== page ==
The normal cycle length is [blank_start]21 to 35 days[blank_end]. The normal length of menstrual flow is [blank_start]2 to 7 days[blank_end]. The normal amount of menstrual blood loss is [blank_start]20 - 60 ml[blank_end].
21 to 35 days
20 to 30 days
21 to 30
18 to 35
2 to 8 days
1 to 8 days
3 to 9 days
4 to 7 days
20 - 80 ml
10 - 90 ml
20 - 40 ml
10 - 100 ml
Abnormal uterine bleeding is defined as any of the following except
frequency of menses
duration of flow
amount of blood loss
pain with menstruation
bleeding between periods
Broad classifications of Abnormal Uterine Bleeding include Ovulatory and Anovulatory. Accurate terminology includes the following terms: check all that apply
acute uterine bleeding
heavy menstrual bleeding
prolonged menstrual bleeding
All of the following complaints may be classified as Abnormal Uterine Bleeding except:
16 yo dancer who is concerned because she only gets her period every 60 days
49 yo who reports reports heavy uterine bleeding and that her last period before this episode was 18 months ago
25 year old who complains that she has spotting requiring the use of a light pad usually for 1-2 days between periods most months
29 yo who has severe cramps with regular menstrual cycle and menses lasting for 9 days each month
When the etiology of AUB is structural, the most common cause is
Choose all of the risk factors for endometrial cancer:
Age > 35
family hx of endometrial cancer
new onset of heavy, irregular bleeding, particularly after menopause
In the PALM-COEIN classification, PALM stands for:
Polymenorrhea, amenorrhea, Leukorrhea, and Metrorrhagia
Polymenorrhea, amenorrhea, Leukorrhea, and Menorrhagia
Polyps, Adenomyosis, Leiomyoma, Malignant and Premalignant
Polyps, Adenomyosis, Leiomyoma, Menorrhagia
In the PALM-COEIN classification, COIEN stands for:
Coagulapathy, Ovulatory dysfunction, Endometrial, Iatrogenic, Not classified
Coagulapathy, Ovulatory dysfunction, Endometrial, Immunologic, Not classified
AUB that is ovulatory is likely the result of endocrine process in which estrogen is stimulating endometrial growth without progesterone opposition, then is sloughed only once the endometrium outgrows its blood supply/loses nutrients.
A 41 yo female presents with a complaint of heavy but regular periods occuring at her usual 29-30 intervals. She states that her last period was very heavy and lasted for 8 days. She has had no problems with abdominal pain, menstrual cramping or pain with sex. She does occasionally feel some pressure in her pubic area. Expected pelvic examination findings with this client would include:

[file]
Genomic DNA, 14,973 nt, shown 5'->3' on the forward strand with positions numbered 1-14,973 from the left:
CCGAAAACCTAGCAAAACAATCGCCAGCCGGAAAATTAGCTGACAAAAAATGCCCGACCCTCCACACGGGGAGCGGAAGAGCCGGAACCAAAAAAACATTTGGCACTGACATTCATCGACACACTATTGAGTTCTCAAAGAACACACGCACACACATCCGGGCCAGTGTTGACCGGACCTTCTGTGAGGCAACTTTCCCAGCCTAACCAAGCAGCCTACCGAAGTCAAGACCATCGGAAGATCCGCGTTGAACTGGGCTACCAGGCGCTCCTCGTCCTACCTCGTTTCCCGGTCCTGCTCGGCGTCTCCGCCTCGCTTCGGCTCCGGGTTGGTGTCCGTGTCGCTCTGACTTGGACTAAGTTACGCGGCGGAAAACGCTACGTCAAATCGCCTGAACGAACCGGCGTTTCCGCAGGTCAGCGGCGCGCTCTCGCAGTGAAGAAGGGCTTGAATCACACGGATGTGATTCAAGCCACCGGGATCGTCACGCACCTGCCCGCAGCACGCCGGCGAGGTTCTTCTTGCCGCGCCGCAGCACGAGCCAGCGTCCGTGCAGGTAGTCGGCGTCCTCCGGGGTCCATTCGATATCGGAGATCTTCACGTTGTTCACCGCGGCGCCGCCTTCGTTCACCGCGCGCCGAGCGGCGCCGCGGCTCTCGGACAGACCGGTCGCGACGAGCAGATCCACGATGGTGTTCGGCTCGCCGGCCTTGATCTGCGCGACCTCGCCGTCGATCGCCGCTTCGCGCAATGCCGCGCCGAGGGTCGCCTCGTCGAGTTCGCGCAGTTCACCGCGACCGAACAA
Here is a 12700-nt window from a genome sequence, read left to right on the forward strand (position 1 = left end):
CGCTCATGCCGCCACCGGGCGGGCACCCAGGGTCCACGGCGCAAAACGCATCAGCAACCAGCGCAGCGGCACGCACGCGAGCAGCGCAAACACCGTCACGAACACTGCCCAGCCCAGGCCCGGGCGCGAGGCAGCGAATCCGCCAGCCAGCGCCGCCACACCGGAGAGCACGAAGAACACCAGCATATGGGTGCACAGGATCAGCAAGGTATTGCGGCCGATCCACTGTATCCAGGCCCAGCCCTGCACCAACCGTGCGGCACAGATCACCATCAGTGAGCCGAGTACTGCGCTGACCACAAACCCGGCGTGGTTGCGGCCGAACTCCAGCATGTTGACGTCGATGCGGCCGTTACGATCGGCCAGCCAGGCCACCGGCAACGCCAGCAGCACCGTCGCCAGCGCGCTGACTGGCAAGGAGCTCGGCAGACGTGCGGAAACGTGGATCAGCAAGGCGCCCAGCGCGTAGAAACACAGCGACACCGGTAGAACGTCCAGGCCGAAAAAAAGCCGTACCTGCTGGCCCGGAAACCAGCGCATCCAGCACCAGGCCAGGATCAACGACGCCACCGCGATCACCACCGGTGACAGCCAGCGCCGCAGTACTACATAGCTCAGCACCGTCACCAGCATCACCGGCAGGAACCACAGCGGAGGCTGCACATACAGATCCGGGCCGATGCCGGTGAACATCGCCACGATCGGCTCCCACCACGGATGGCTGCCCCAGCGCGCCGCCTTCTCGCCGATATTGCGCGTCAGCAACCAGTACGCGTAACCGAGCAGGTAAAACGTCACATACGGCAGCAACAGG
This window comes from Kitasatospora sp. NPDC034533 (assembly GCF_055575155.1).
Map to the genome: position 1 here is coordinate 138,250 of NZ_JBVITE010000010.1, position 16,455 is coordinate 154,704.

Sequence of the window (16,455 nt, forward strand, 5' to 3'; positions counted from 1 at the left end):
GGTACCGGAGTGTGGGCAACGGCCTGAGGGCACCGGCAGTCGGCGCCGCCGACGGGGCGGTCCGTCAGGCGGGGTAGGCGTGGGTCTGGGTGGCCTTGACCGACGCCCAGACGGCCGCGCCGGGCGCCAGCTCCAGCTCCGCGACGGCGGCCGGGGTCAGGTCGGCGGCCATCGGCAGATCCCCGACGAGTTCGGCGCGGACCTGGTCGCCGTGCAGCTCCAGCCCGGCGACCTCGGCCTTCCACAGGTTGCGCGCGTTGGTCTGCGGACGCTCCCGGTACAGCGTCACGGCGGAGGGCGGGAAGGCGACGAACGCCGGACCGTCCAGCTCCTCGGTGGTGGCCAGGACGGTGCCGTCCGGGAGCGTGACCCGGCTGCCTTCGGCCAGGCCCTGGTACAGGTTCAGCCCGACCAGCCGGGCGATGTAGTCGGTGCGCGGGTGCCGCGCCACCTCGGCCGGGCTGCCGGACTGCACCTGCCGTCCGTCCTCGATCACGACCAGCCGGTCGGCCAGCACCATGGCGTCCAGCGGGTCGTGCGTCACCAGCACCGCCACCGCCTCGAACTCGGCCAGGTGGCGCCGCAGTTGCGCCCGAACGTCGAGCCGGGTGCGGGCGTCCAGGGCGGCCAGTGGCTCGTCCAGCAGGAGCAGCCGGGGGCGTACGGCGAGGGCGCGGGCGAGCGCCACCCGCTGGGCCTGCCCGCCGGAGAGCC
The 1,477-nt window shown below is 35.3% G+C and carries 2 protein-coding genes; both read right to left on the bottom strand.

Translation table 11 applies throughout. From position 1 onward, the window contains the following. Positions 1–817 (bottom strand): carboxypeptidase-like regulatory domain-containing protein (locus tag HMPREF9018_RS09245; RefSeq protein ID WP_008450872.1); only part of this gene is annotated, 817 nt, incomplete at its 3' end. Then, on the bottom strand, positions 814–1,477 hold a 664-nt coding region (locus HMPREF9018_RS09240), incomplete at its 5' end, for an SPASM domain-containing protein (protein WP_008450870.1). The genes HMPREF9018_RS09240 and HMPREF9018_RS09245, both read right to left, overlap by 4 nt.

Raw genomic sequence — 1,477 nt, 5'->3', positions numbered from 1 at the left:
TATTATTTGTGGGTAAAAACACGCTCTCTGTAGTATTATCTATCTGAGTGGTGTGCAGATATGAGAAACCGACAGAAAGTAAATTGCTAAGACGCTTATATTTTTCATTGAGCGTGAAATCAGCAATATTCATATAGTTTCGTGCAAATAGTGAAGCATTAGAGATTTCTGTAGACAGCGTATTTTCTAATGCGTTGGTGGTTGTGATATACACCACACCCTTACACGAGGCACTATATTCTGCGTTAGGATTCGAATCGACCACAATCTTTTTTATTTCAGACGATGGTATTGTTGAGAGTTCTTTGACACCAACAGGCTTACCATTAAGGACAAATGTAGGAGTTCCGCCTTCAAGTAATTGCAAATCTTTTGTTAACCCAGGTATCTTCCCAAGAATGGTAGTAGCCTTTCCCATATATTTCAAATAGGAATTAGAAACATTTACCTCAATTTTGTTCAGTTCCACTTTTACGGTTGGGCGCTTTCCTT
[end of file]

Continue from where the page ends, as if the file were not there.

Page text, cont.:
diffusely enlarged uterus
irregularly enlarged uterus
fixed retroverted uterus
You have prescribed your patient the first line therapy for her AUB, you tell her that you are prescribing
continuous COCs and that it can take up to 3 months to be effective.
Cyclic COCs and that she should results after 1 month treatment.
NSAIDS which will help reverse the prostglandin imbalance and be effective within the first 12 hours.
Estrogen therapy to calm the hyperactive growth of her uterine lining.
Progestins are the first line of treatment for an acute bleeding episode due to a denuded endometrium because it will stimulate the synthesis of PgF2 alpha which is vasoconstrictive.
A woman brings her daughter in to see you because she is not menstruating. You would evaluate her for all of the following except:
primary amenorrhea because she is 16 years, 7 months old and has never menstruated
primary amenorrhea because she is 14, has no breast budding, no pubic and has never menstruated
nothing because she is a 17 year old with previous regular periods, but they stopped after joining cross country team six months ago. this is secondary amenorrhea and you know that this is not uncommon for athletes
nothing because she is a 17 year old and had regular periods, but she started taking depo and her periods stopped. Secondary amenorrhea is a normal side effect of depo.
You suspect that your patient's AUB is annovulatory so you order _________ to confirm the diagnosis.
serum progesterone on day 1 of her cycle
serum progesterone on day 22 of her cycle
quantitative serum hCG
The following pts present for AUB. Match their complaints with the supplemental labs you would order:
[blank_start]TSH[blank_end] - hair loss, cold intolerance
[blank_start]Prolactin[blank_end] - headaches and peripheral vision changes
[blank_start]PTT/PT[blank_end] - easy bruising, heavy periods
[blank_start]Progesterone[blank_end] - irregular bleeding
A client comes in asking more about GnRH agonists, you could tell her all of the following except:
They are appropriate for short term use while a woman is awaiting surgical treatment for her heavy bleeding.
They should not be used long term because of menopausal side effects including negative impact on bone density
They are a first line therapy for women who are anemic
There is an estridiol "flare" that occurs around day 5, accompanied by heavy bleeding that lasts for several days.
In evaluating a client for primary amenorrhea, you administer a progesterone challenge test. Check off all the following things that are true for this test
You administer micronized progesterone 400mg daily X10 days, medroxyprogesterone acetate 5-10mg daily for 5-10 days, or progesterone in oil 200mg IM
If the challenge is positive, should should observe a withdrawal bleed while taking the progesterone.
If the challenge is positive, it confirms that the client has functioning ovaries which produce enough circulating endogenous estrogen
If the challenge is positive, it confirms rules out an obstruction of the genital tract
If the challenge is negative, it confirms exercise induced annovulation.
The Rotterdam PCOS Consensus Group requires 2 of the following 3 criteria to diagnose PCOS EXCEPT:
oligo- or annovulation
Clinical and/or biochemical signs of hyperandrogenism
exclusion of other androgen excess or related disorders